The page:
As you may have heard recently China’s EPA has shut down tens of thousands of factories with no end in sight. Not only are factories being fined for not following the new laws, in some severe cases people are going to jail for this! You can read more about it in this NPR story where they interviewed me.
After speaking to other industry experts on the ground in China, here are some important takeaways that I’d like to share with you especially if you have a business that is sourcing products from China.
The good news is that China is cleaning up its manufacturing.
This is positive for both China and the rest of the world. Beijing is known for its legendary levels of pollution. In China, lung cancer rates are climbing astonishingly fast. Also the impact of the pollution can be felt as far away as Japan and even North America! So all in all these stricter environmental regulations are a positive development.
The air seems to be cleaner these days in Shanghai, Shandong, Guangzhou, and Shenzhen. Some have told me that they “can’t remember the last time the skies were so blue!”
Previously it was cheaper for factories to pollute than to cleanup.
In the past the main problem was compliance. Because fines were small and loosely enforced, from a business perspective it was cheaper for a factory to continue operating and paying a small fine than to rehaul their operations and invest in new equipment and processes to cleanup.
But this time the new EPA laws have TEETH.
Local leaders are pressured to force local factories to comply or face stiff fines and penalties. These may include daily fines, cancellation of business licenses, and even criminal enforcement.
What does this mean if you’re sourcing from China?
Unlike before the new laws are here to stay
In the past, these cleanup efforts were temporary due to large socioeconomic and/or political events such as the 2008 Beijing Olympics, 2010 Shanghai World Expo, and 2012 Hangzhou G-20 Economic Summit.
The difference now is that the government leaders have issued direct orders from the top down. We understand that the environmental cleanup is as important as the anti-graft campaigns in China. This is serious stuff folks.
Factories that have been closed may stay closed
I have heard reports of dying mills that have been shut down by the dozen because they cannot comply with the new EPA laws. In other cases factories have been shut down indefinitely.
On the other hand other factories have gone through their audit and passed inspections with a minimal disruption to their operations.
The takeaway is that it depends on your industry, your product, as well as your factory’s operations and level of pollution.
Even if your factory wasn’t affected, their subcontractors may be shut down
One important note is that if your factory wasn’t affected you’re not out of the woods yet. This is because their subcontractors may be affected by the crackdown. This means that if your product is dyed or treated with chemicals – this part of the production process may become a bottleneck that may delay your delivery.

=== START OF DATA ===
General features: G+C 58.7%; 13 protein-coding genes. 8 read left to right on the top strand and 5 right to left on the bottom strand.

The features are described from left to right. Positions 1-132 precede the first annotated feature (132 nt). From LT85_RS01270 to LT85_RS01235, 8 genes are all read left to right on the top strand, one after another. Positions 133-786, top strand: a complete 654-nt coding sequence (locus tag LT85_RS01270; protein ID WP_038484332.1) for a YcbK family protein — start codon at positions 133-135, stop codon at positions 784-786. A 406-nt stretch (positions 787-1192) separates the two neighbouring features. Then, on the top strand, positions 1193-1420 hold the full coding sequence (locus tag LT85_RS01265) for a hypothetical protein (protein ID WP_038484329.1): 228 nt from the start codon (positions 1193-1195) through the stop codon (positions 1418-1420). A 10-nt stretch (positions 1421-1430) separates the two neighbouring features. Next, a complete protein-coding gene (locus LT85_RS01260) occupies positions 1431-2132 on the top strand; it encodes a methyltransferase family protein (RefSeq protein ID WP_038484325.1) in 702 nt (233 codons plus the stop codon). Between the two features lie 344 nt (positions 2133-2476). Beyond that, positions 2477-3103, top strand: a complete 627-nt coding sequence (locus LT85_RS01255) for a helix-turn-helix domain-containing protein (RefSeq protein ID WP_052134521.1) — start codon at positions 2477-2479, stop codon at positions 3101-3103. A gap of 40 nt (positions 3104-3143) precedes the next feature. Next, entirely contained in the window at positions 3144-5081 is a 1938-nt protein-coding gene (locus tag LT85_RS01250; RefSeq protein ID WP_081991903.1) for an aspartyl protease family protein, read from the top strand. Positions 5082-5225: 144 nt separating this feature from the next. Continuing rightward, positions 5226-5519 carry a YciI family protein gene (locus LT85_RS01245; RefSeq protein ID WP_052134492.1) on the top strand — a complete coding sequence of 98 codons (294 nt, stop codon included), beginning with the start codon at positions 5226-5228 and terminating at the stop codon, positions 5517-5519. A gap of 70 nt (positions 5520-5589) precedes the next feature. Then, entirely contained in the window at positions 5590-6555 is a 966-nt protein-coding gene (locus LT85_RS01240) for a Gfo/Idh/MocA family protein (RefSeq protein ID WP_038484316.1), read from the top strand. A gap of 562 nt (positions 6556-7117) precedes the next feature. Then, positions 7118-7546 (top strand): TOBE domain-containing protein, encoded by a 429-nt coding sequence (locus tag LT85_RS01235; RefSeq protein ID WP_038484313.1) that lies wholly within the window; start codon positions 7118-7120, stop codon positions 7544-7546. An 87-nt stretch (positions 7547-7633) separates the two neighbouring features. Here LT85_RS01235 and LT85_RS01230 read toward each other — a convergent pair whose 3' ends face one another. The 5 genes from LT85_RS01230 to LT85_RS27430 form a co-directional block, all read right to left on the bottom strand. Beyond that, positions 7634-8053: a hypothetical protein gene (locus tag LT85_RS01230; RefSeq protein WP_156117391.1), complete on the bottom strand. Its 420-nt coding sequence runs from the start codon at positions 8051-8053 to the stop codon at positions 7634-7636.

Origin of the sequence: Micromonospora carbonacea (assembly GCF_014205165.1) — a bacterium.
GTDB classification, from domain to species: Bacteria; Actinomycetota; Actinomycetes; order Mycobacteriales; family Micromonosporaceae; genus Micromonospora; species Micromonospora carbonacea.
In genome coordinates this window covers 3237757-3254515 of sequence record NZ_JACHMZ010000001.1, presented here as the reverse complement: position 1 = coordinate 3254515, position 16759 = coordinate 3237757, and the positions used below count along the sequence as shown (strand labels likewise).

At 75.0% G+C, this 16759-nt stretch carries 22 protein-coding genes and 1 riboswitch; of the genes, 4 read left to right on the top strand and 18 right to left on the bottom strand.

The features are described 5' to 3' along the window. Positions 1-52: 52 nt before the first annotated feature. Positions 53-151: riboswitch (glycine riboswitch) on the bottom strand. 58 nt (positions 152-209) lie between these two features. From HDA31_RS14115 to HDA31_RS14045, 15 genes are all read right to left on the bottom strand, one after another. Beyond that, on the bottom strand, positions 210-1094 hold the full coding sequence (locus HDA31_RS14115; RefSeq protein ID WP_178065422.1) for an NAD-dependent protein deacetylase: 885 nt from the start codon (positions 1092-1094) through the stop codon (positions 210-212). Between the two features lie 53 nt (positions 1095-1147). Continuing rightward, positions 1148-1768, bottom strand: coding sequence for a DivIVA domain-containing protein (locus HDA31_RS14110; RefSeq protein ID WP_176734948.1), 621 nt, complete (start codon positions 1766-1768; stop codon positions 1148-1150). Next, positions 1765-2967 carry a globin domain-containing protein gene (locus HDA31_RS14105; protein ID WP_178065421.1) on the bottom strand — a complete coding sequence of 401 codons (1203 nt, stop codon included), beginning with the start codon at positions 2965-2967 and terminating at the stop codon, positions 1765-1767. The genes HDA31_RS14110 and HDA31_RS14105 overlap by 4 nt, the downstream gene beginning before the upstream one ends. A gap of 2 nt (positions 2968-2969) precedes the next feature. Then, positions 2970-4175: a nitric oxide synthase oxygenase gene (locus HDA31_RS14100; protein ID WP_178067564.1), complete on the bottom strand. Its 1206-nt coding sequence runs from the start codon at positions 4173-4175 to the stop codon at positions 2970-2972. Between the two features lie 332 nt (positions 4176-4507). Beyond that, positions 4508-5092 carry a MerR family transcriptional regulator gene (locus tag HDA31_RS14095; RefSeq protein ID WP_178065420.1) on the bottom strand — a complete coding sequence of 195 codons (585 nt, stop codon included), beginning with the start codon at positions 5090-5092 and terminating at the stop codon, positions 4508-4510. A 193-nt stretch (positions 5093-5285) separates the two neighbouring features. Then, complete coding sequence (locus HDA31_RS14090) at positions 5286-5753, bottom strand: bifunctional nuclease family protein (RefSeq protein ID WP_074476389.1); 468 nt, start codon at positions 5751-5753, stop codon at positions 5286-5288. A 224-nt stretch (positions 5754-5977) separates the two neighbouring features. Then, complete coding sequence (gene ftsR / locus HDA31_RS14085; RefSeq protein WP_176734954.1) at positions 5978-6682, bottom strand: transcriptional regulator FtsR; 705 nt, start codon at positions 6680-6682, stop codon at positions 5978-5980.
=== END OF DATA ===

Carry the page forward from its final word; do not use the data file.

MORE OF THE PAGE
Or some factories may even switch out or even eliminate certain processes altogether.
I’m not necessarily saying that factories are dishonest. But desperate times call for desperate measures and for some factories it’s a fight for survival. It’s not unheard of for factories to forego a certain chemical treatment when that treatment may jeopardize the shipment’s delivery date.
Perhaps more importantly, it boils down to Chinese culture where social harmony is more important that speaking up and causing problems. Often times these problems will be kept to themselves and only brought up when the sh*t hits the fan.
China is moving up the value ladder
On a macro level, China is moving away from the low end and super cheap products that takes a significant toll on its environment. This makes sense as pollution levels have skyrocketed in the past 20 years since China’s economy has boomed.
To put it bluntly, China is willing to let the “dirty” business go to other countries such as India, Bangladesh, and Southeast Asia. At the same time China is focusing on more valuable products whose manufacturing processes depend more on skilled labor and automation. Case in point the Apple iphone.
What can you do? The three C’s
Communicate with your supplier
Remember don’t expect your supplier to give you an advance notice. Remember Chinese culture does not encourage one to make waves. So it’s your job to be proactive in checking with your suppliers if they’re impacted by the new environmental laws.
It’d be smart to check if your delivery schedules are guaranteed as well because you don’t want to miss out on Q4 and the holiday shopping season.
I recommend also asking how long they expect the closures to last so you can plan ahead.
Don’t put all your eggs in one basket. It makes sense to have backup suppliers to refer to if your primary supplier goes offline. These can be either other suppliers in China or in other countries.